The cover story of this weekend's Washington Post Magazine was a profile of DNC Chairman Howard Dean. It's a fascinating piece, and the latter section contains great personal details about Dean that most media profiles have completely ignored.
I think this exchange, which occurred with a group of students at Vanderbilt University in Tennessee, is most emblematic of what Dean hopes to achieve as DNC chair as well as what inspires many of us working with Democracy for Virginia:
Also, Democrats must contest races in all states, at all levels, in all years, not just presidential ones. "It is disrespectful not to come to Tennessee and Mississippi and Alabama as well as California and Michigan and Ohio . . . We need to come to Tennessee because what you could think of Democrats by watching [Republican] ads is all you're going to think of us unless we show up and make our case in person."
A young man stood up and asked what he could do to help the party, other than give money, which he didn't have. Dean bobbed on his feet, delighted with the question, because it allowed him to show off his best side -- the side that grew a presidential candidacy from a small Vermont operation with seven employees into a national campaign with 600,000 supporters.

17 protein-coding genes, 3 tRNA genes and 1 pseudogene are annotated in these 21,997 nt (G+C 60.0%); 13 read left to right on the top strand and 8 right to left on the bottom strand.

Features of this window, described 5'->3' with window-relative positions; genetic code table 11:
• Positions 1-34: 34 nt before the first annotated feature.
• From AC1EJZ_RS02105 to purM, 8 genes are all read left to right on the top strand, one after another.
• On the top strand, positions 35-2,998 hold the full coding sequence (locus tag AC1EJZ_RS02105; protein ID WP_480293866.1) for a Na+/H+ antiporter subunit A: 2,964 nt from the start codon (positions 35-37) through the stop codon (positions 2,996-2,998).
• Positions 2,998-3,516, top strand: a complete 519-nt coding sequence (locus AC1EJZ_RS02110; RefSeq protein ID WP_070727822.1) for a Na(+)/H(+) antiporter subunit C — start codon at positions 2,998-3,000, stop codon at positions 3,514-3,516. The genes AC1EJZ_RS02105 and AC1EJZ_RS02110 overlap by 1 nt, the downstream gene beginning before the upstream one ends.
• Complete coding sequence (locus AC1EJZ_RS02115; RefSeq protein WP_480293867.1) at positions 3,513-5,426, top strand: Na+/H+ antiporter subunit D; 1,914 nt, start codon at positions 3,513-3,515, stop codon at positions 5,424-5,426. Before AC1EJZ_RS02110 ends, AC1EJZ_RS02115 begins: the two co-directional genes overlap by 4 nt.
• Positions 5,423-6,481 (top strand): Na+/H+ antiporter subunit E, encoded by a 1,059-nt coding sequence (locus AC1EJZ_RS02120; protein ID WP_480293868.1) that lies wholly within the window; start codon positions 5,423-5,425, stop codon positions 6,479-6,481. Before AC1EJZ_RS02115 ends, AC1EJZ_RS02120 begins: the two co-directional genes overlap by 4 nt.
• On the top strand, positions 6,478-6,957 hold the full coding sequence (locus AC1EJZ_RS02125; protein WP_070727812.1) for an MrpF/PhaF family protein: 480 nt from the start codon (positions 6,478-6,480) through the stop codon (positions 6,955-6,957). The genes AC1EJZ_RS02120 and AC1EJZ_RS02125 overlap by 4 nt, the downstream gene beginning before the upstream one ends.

"The number one thing you can do is run for office."
"I'm absolutely serious. I am not kidding."
The class grew quiet. Here was Dean as a Johnny Appleseed, sowing civics in the young. While Democrats have conceded parts of the country considered hostile, Republicans have left no office untested, he pointed out. The result is that Dems have no farm system, no ability to find young political talent in red states and groom it.
Run, he urged the students. Run for county road commissioner. Run for city council. "If you don't have people running for offices like county commissioner, who do you think is going to run for Congress a generation from now?
Dean has said that if you can't run for office yourself, the next best thing is to be a leader on someone else's campaign. Or be an occasional volunteer. Or give money. But just voting is the bare minimum of what is required in a democracy.
Democracy for Virginia is working to help train and support a new "farm team" of candidates and campaign leaders in Virginia. Over 100 grassroots activists were trained in May in Charlottesville. We've teamed up with Latinos for America, DC for Democracy, and Democracy for America to host another DFA Campaign Training, this time in Falls Church. Over 150 people have already signed up for this weekend's training. We hope you'll join us!